To read Bill Donohue’s latest defense of the virtue of the Catholic powers-that-be–published as a full-page ad in yesterday’s New York Times–is to be struck by the degree to which he and his episcopal buddies refuse even to discuss the issue that lies at the core of the sex abuse scandal over the past decade. From the intemperate remarks of New Hampshire legislators about Bishop John McCormack’s past to the prosecution of Cardinal Justin Rigali’s regime in Philadelphia to the implosion of the Church’s moral authority in Ireland, it has been the refusal of the Church to hold bishops accountable for anything other than their own private sins that continues to outrage Catholics and non-Catholics alike.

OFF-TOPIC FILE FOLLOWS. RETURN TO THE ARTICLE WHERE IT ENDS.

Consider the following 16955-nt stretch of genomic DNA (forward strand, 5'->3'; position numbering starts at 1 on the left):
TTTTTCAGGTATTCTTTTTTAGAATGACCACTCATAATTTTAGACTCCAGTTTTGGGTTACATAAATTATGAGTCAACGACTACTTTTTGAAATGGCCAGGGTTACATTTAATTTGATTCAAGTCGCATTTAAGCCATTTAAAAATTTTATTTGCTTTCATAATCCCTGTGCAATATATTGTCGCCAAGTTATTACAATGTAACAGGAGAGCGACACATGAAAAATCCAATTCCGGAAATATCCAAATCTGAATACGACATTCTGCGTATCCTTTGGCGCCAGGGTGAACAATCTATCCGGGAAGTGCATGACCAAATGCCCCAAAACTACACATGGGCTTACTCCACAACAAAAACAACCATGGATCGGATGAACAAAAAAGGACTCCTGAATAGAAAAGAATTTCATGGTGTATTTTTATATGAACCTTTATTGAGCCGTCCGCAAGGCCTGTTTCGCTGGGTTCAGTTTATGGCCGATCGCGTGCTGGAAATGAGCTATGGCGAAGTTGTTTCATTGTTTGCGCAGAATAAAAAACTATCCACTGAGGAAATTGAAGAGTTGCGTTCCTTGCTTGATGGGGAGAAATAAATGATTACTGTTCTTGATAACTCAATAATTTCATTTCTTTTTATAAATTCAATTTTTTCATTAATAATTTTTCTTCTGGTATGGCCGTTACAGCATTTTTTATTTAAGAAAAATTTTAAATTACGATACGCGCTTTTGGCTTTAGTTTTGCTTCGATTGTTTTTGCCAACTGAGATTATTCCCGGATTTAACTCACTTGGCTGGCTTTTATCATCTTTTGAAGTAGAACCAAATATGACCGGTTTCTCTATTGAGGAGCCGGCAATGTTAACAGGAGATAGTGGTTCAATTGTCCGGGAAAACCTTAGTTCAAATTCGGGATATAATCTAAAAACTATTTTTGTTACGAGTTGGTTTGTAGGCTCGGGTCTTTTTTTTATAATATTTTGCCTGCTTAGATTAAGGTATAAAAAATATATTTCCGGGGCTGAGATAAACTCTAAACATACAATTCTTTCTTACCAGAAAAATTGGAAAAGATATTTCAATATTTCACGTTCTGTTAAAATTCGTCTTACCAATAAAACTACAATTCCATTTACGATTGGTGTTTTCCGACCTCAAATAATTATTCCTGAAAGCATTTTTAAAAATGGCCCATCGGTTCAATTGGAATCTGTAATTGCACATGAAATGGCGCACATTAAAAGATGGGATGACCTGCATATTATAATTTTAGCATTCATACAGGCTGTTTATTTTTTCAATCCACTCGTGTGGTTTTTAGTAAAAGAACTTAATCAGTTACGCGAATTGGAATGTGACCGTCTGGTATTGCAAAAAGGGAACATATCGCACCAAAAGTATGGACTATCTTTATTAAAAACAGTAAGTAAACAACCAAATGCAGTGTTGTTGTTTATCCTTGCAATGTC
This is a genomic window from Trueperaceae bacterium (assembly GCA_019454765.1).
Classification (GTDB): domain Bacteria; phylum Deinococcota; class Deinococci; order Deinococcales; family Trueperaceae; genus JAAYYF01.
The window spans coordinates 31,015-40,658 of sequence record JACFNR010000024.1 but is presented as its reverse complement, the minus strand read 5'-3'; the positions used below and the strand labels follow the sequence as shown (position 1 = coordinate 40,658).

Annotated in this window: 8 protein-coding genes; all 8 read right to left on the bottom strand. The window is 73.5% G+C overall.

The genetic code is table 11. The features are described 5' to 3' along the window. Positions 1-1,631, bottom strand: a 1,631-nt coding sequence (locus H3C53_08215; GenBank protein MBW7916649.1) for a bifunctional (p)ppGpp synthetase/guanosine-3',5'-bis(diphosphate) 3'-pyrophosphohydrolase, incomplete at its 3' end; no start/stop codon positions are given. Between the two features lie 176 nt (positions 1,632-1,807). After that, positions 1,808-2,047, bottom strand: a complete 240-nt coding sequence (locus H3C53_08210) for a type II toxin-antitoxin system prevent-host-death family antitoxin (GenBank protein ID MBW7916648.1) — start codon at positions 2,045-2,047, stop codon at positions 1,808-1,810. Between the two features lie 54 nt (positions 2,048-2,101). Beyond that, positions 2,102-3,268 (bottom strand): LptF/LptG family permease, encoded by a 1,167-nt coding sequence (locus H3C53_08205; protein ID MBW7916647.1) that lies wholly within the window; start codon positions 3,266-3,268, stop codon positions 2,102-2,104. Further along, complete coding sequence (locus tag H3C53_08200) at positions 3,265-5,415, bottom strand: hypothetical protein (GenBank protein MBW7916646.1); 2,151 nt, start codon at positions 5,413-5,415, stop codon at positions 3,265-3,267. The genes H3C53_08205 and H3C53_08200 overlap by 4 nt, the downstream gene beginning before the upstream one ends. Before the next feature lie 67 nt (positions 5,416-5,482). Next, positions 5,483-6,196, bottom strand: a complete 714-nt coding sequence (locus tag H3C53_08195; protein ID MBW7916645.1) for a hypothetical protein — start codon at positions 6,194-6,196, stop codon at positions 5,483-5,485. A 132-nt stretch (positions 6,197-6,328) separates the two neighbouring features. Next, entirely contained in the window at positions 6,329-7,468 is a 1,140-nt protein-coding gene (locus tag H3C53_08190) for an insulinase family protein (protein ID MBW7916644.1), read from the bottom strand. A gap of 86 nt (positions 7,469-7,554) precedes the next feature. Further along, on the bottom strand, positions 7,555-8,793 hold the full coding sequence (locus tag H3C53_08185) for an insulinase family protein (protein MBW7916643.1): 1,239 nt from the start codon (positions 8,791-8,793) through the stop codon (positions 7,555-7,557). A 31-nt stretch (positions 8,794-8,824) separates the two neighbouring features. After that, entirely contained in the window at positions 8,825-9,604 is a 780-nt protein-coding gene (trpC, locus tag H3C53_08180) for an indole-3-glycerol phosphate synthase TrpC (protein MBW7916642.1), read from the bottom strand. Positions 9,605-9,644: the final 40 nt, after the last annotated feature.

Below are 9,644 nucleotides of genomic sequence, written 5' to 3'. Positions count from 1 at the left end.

Let us stipulate, for the sake of argument, that the dioceses have accurately reported the numbers of abuse cases contained in the latest report of the USCCB’s Review Board: 426 credible cases, with only seven having occurred in 2010. Let us further stipulate that the policies adopted by the bishops have succeeded in reducing the amount of sexual abuse by Catholic clergy. Unless and until the accountability of bishops is addressed, it won’t matter.

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